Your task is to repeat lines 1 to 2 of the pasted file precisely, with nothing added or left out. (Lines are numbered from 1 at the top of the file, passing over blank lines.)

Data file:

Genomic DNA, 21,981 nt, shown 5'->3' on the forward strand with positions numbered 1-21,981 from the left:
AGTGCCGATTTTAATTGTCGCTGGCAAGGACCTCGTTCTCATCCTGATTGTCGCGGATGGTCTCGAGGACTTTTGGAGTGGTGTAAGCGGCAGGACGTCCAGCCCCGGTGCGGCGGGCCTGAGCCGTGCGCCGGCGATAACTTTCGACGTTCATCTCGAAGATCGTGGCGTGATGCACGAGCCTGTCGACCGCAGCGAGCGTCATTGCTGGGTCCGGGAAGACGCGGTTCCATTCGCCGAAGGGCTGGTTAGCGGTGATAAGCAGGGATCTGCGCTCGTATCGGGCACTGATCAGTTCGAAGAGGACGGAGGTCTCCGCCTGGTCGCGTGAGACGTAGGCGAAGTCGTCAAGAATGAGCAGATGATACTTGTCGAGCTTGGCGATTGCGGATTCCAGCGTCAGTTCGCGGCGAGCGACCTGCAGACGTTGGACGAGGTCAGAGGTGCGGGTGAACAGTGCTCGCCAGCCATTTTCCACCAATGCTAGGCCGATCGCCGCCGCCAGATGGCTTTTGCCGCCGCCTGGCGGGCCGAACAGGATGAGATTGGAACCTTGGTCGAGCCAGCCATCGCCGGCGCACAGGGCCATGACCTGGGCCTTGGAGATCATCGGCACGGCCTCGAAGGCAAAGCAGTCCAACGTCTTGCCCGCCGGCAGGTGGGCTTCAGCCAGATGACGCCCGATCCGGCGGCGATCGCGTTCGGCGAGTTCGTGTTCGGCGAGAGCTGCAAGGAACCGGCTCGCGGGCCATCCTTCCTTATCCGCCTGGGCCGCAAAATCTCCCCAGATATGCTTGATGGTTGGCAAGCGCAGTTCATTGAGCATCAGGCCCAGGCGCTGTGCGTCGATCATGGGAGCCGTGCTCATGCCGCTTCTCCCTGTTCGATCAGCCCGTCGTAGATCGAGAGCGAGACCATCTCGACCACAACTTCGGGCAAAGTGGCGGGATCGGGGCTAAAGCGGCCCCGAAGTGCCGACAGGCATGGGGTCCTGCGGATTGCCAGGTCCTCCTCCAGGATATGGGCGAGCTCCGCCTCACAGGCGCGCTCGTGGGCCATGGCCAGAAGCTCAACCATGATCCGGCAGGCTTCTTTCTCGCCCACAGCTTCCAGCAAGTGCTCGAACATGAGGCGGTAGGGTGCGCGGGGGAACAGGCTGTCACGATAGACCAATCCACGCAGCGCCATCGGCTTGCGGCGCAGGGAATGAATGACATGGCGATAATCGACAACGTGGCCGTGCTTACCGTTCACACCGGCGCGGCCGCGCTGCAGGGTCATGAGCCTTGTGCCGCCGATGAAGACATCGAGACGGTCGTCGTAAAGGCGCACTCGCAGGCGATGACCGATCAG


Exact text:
Genomic DNA, 21,981 nt, shown 5'->3' on the forward strand with positions numbered 1-21,981 from the left:
AGTGCCGATTTTAATTGTCGCTGGCAAGGACCTCGTTCTCATCCTGATTGTCGCGGATGGTCTCGAGGACTTTTGGAGTGGTGTAAGCGGCAGGACGTCCAGCCCCGGTGCGGCGGGCCTGAGCCGTGCGCCGGCGATAACTTTCGACGTTCATCTCGAAGATCGTGGCGTGATGCACGAGCCTGTCGACCGCAGCGAGCGTCATTGCTGGGTCCGGGAAGACGCGGTTCCATTCGCCGAAGGGCTGGTTAGCGGTGATAAGCAGGGATCTGCGCTCGTATCGGGCACTGATCAGTTCGAAGAGGACGGAGGTCTCCGCCTGGTCGCGTGAGACGTAGGCGAAGTCGTCAAGAATGAGCAGATGATACTTGTCGAGCTTGGCGATTGCGGATTCCAGCGTCAGTTCGCGGCGAGCGACCTGCAGACGTTGGACGAGGTCAGAGGTGCGGGTGAACAGTGCTCGCCAGCCATTTTCCACCAATGCTAGGCCGATCGCCGCCGCCAGATGGCTTTTGCCGCCGCCTGGCGGGCCGAACAGGATGAGATTGGAACCTTGGTCGAGCCAGCCATCGCCGGCGCACAGGGCCATGACCTGGGCCTTGGAGATCATCGGCACGGCCTCGAAGGCAAAGCAGTCCAACGTCTTGCCCGCCGGCAGGTGGGCTTCAGCCAGATGACGCCCGATCCGGCGGCGATCGCGTTCGGCGAGTTCGTGTTCGGCGAGAGCTGCAAGGAACCGGCTCGCGGGCCATCCTTCCTTATCCGCCTGGGCCGCAAAATCTCCCCAGATATGCTTGATGGTTGGCAAGCGCAGTTCATTGAGCATCAGGCCCAGGCGCTGTGCGTCGATCATGGGAGCCGTGCTCATGCCGCTTCTCCCTGTTCGATCAGCCCGTCGTAGATCGAGAGCGAGACCATCTCGACCACAACTTCGGGCAAAGTGGCGGGATCGGGGCTAAAGCGGCCCCGAAGTGCCGACAGGCATGGGGTCCTGCGGATTGCCAGGTCCTCCTCCAGGATATGGGCGAGCTCCGCCTCACAGGCGCGCTCGTGGGCCATGGCCAGAAGCTCAACCATGATCCGGCAGGCTTCTTTCTCGCCCACAGCTTCCAGCAAGTGCTCGAACATGAGGCGGTAGGGTGCGCGGGGGAACAGGCTGTCACGATAGACCAATCCACGCAGCGCCATCGGCTTGCGGCGCAGGGAATGAATGACATGGCGATAATCGACAACGTGGCCGTGCTTACCGTTCACACCGGCGCGGCCGCGCTGCAGGGTCATGAGCCTTGTGCCGCCGATGAAGACATCGAGACGGTCGTCGTAAAGGCGCACTCGCAGGCGATGACCGATCAG